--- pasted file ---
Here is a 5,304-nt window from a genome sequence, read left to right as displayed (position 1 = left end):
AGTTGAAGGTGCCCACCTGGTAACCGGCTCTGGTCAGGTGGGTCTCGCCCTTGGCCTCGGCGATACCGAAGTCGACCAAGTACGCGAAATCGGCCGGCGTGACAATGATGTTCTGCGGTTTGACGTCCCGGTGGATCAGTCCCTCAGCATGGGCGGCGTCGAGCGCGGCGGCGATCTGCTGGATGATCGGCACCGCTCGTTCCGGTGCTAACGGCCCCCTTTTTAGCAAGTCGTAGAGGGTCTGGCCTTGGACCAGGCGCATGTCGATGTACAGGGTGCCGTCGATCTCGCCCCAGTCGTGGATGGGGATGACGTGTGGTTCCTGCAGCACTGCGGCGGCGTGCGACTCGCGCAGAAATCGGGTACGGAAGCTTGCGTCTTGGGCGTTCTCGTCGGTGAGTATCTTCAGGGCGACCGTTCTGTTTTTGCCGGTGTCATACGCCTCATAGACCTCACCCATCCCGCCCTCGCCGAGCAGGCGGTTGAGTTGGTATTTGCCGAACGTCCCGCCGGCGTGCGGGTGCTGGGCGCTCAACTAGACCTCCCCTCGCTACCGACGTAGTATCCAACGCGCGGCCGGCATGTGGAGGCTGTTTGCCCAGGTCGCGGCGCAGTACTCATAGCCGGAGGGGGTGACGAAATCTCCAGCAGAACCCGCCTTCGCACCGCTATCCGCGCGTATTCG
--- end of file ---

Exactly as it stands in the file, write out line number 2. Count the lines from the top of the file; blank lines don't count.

AGTTGAAGGTGCCCACCTGGTAACCGGCTCTGGTCAGGTGGGTCTCGCCCTTGGCCTCGGCGATACCGAAGTCGACCAAGTACGCGAAATCGGCCGGCGTGACAATGATGTTCTGCGGTTTGACGTCCCGGTGGATCAGTCCCTCAGCATGGGCGGCGTCGAGCGCGGCGGCGATCTGCTGGATGATCGGCACCGCTCGTTCCGGTGCTAACGGCCCCCTTTTTAGCAAGTCGTAGAGGGTCTGGCCTTGGACCAGGCGCATGTCGATGTACAGGGTGCCGTCGATCTCGCCCCAGTCGTGGATGGGGATGACGTGTGGTTCCTGCAGCACTGCGGCGGCGTGCGACTCGCGCAGAAATCGGGTACGGAAGCTTGCGTCTTGGGCGTTCTCGTCGGTGAGTATCTTCAGGGCGACCGTTCTGTTTTTGCCGGTGTCATACGCCTCATAGACCTCACCCATCCCGCCCTCGCCGAGCAGGCGGTTGAGTTGGTATTTGCCGAACGTCCCGCCGGCGTGCGGGTGCTGGGCGCTCAACTAGACCTCCCCTCGCTACCGACGTAGTATCCAACGCGCGGCCGGCATGTGGAGGCTGTTTGCCCAGGTCGCGGCGCAGTACTCATAGCCGGAGGGGGTGACGAAATCTCCAGCAGAACCCGCCTTCGCACCGCTATCCGCGCGTATTCG